Ardragh Front St. Patrick's Church, Ardragh

St. Patrick's Church is situated in the townland of Ardragh about four miles from Shercock on the Shercock to Carrickmacross Road. The church is hidden in trees about a hundred yards from the main road near Corvalley Cross.

Ardragh or Ard Rath - a high fort, is an ancient site on which this church was built in 186
6 and consecrated in 1868. The church was endowed by the Shirley family and designed by the architect William Slater of London in the era of the Gothic revival.

The church has many unique features and shows a high quality of workmanship. Of note is the semi circular chancel with its stone roof and three stained glass windows. One depicts Christ the true Vine, the central one depicts Christ the Good Shepherd and the third rather curiously depicts a very traditional Christ the Light of the World with a somewhat modern looking lamp. The rose window above the main entrance, while small, is very beautiful depicting, St. Patrick. It is claimed to be one of the few stained glass windows to include a pig, associated, of course, with St. Patrick's time of slavery in Ireland. All the windows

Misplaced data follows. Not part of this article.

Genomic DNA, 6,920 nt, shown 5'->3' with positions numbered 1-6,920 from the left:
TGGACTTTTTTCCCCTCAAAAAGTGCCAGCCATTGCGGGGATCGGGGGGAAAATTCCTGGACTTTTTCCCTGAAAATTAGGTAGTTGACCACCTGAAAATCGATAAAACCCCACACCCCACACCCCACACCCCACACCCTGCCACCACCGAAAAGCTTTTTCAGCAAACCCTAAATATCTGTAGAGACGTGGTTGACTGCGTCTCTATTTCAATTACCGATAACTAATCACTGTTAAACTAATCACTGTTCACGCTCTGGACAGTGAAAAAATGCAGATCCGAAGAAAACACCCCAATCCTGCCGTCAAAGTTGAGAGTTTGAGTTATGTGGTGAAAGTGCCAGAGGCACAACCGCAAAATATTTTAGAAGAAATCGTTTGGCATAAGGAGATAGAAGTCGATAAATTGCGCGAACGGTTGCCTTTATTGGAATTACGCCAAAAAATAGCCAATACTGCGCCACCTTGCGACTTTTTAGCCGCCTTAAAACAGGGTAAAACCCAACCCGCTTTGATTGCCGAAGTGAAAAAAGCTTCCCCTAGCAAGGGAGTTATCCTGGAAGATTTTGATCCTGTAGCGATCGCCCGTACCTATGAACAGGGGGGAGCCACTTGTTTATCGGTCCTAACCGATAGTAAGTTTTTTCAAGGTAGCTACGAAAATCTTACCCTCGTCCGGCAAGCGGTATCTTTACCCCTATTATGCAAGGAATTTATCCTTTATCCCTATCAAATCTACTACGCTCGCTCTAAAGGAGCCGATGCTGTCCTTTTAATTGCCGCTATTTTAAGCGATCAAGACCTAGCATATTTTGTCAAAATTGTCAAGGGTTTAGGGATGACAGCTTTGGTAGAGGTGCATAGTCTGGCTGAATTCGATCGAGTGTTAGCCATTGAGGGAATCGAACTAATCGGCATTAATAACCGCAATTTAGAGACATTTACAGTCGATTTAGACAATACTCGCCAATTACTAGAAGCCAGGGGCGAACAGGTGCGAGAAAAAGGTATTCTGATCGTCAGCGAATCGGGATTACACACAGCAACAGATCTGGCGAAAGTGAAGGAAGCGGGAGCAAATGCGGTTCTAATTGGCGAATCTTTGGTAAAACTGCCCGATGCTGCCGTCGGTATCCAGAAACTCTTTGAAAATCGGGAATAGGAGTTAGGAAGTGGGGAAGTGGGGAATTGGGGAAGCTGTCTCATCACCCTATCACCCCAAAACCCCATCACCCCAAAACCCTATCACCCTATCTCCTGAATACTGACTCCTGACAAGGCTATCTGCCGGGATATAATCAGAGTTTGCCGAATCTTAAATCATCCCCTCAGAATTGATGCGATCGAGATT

are by Clayton and Bell of London and were created in 1868 according to Dr David Lawrence in his book, 'The Diocese of Clogher, Stained-Glass Windows', October 2009. Dr Lawrence was obviously highly impressed by his visit to St. Patrick's and speaks in glowing terms about every aspect of the building. The roof has a steep pitch and is timbered and platered in a distinctive manner.
Ardragh Rose
For its small size the church gives a magnificent impression of space and height. In 1881 the parish was joined with Magheracloone and in 1976 was joined with Carrickmacross. Canon Leslie notes that the Parish Registers were destroyed in the Public Records Office fire.

1868 - 1872    Patrick Hastings
1872 - 1881    Alexander Hurst Ross

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